One in five US adults has had a parent incarcerated, according to the study, resulting in serious financial and emotional consequences. 
What were the findings?
The study said that 113 million US adults have had an immediate family member incarcerated.
At the time of the research, 6.5 million adults said an immediate family member was currently in jail or prison.
One in seven adults have had a spouse incarcerated; one in eight have had a child locked up. And only one in four are ever able to visit an incarcerated family member.
There was no difference in incarceration rates along political lines, but the researchers did find that people of colour were most negatively impacted.
African American adults were 50% more likely than white Americans to have had a family member jailed, and three times as likely to have family jailed for 10 years or more, found the research.
A woman helps out with a fellow inmate's child at a correctional centre in IllinoisImage copyright

Image captionA woman helps out with a fellow inmate's child at a correctional centre in IllinoisGetty image
Latino adults were 70% more likely than white Americans to have a loved one incarcerated for over a year.
Low income families were also disproportionately affected, with adults making less than $25,000 (£19,000) a year 61% more likely to have family incarcerated than those earning over $100,000 a year.
And 54% of jailed parents were the breadwinners of their families.
Incarceration rates were highest in the southern and western states, with residents 60% more likely to experience family incarceration than people in the northeast.
According to the Prison Policy Initiative, the US incarcerates more people per capita than anywhere else in the world. 
FWD reports local jails have admitted over 10 million people every year for the past two decades.
Despite recent declines in imprisonment rates, the US still incarcerates 710 people per 100,000.
The UK's incarceration rate is 147 per 100,000, according to FWD.
Rikers an American Jail~ This blog highly recomends this film by PBS 
Click the link above or go to PBS

August 18, 2018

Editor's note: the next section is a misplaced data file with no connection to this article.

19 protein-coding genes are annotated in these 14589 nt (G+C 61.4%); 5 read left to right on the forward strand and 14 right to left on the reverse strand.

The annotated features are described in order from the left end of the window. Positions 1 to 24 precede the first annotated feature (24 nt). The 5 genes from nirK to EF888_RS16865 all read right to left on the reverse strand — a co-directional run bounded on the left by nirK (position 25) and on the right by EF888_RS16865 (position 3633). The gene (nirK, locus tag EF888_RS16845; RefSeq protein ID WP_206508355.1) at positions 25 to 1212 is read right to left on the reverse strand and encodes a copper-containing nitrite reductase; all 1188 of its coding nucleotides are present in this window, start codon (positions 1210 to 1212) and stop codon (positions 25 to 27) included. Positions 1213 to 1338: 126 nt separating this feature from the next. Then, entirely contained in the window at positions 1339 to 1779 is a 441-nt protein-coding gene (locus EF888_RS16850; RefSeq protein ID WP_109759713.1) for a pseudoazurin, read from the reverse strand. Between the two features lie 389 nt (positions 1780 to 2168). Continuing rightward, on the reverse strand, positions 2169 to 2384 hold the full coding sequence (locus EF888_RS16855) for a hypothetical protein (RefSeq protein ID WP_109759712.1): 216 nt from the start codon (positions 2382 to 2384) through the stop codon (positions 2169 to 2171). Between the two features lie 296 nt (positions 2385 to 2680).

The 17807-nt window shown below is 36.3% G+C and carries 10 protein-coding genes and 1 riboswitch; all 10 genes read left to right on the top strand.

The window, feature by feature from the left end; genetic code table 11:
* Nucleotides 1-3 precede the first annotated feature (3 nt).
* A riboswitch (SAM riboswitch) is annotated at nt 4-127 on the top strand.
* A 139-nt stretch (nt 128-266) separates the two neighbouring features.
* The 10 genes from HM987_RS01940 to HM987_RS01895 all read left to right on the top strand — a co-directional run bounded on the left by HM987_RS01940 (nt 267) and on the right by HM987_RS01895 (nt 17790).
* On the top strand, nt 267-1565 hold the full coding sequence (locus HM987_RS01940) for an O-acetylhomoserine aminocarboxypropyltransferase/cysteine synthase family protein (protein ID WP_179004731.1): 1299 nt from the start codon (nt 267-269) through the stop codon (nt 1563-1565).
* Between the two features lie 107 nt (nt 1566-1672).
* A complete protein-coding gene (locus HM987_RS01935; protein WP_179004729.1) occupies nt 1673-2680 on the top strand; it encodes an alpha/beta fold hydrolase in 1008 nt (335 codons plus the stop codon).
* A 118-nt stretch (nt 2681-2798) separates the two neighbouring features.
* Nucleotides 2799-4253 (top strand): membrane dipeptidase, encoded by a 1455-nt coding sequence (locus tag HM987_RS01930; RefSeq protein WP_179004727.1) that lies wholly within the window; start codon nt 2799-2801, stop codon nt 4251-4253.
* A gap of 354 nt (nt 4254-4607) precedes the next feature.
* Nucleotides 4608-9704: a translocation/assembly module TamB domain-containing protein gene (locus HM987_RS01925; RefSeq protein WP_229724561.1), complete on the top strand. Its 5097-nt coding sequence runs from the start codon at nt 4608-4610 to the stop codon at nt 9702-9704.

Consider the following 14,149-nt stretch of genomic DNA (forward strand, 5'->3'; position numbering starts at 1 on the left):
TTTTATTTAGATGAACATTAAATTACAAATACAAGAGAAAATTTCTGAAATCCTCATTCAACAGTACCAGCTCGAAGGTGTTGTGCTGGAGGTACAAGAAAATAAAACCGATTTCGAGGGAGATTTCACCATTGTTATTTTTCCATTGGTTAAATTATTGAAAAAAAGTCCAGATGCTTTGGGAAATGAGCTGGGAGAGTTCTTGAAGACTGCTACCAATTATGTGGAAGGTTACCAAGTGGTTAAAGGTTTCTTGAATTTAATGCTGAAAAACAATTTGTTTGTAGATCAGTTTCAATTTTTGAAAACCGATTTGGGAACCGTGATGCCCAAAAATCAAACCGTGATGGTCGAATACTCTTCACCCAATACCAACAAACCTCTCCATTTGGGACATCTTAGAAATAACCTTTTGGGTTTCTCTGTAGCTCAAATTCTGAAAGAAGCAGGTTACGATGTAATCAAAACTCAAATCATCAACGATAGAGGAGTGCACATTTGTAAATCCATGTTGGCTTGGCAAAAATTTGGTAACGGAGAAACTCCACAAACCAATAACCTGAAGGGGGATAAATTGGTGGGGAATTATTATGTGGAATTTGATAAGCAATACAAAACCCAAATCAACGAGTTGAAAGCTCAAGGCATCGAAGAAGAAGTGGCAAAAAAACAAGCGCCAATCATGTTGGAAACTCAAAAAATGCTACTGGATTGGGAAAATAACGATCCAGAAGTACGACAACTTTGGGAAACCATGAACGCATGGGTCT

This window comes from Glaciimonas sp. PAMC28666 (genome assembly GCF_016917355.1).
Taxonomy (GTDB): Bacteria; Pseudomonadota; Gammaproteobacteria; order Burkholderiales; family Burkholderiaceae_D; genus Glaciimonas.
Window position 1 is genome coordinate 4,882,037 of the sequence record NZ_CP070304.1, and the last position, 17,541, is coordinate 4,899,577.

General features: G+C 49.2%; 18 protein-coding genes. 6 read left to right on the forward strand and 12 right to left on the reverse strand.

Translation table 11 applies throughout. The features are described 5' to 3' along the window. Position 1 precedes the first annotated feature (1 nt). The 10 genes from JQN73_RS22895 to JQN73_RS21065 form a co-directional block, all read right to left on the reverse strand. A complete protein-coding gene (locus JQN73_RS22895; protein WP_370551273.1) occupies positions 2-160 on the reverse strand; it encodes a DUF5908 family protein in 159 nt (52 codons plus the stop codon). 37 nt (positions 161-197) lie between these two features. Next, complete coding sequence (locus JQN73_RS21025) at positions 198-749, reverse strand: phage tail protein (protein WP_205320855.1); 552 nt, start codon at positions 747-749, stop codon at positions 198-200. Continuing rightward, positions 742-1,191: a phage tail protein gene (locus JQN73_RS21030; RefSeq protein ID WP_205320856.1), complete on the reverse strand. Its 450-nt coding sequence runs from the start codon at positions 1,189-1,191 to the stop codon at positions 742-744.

It Turns Out Throwing Hundreds of Asylum Seekers in Jail Was Another Bad Idea from DDT, After All

Back in June, Reuters reported that the Immigration and Customs Enforcement agency was preparing to transfer up to 1,600 immigrant detainees to five federal prisons across the country, with the largest number (up to a thousand) going to the federal prison in Victorville, CA. Pretty much everyone with a brain, including a former ICE official under Obama and the president of a local union for prison employees, said at the time that this was a very bad idea. It turns out that it was.
The number reportedly fluctuates daily, but as of Wednesday afternoon, according to HuffPost, 460 asylum seekers were still at the Federal Correctional Complex in Victorville. Congressman Mark Takano, one of eight members of Congress who visited the facility on Wednesday, told the site that conditions at the prison are “marginally better,” but this is apparently what “marginally better” looks like, per HuffPost:
Takano said a large percentage of the immigrants he met Wednesday are Sikh or Hindu and were initially being served sandwiches containing lunch meat. Many of these immigrants are practicing vegetarians, so they were effectively subsisting almost entirely on bread.
The food has since improved, as have other religious sensitivities like permitting detainees to wear traditional Sikh head coverings.
John Kostelnik, the union representative for prison employees, told HuffPost that so far, two migrant detainees have attempted suicide and another is on suicide watch. There’s also apparently been an outbreak of chickenpox and scabies; HuffPost reports that there have been 11 new cases of chickenpox in “recent weeks.”
And when these new chickenpox cases come up, Kostelnik told HuffPost, the whole unit goes on quarantine for three straight weeks. “21 days they sit in their cells, basically locked and confined into their cells all day long. They’re fed in their cells,” Kostelnik told HuffPost. “One of the guys [who attempted suicide] had literally been quarantined three times.” 
Who could have seen this disaster coming, you ask? Here’s a quote from Kostelnik from the Reuters story back in June:
At Victorville, the prison getting the largest number of people, workers are moving about 500 inmates in a medium-security facility to make space, said John Kostelnik, local president for the American Federation of Government Employees Council of Prison Locals union.
“There is so much movement going on,” said Kostelnik. “Everyone is running around like a chicken without their head.”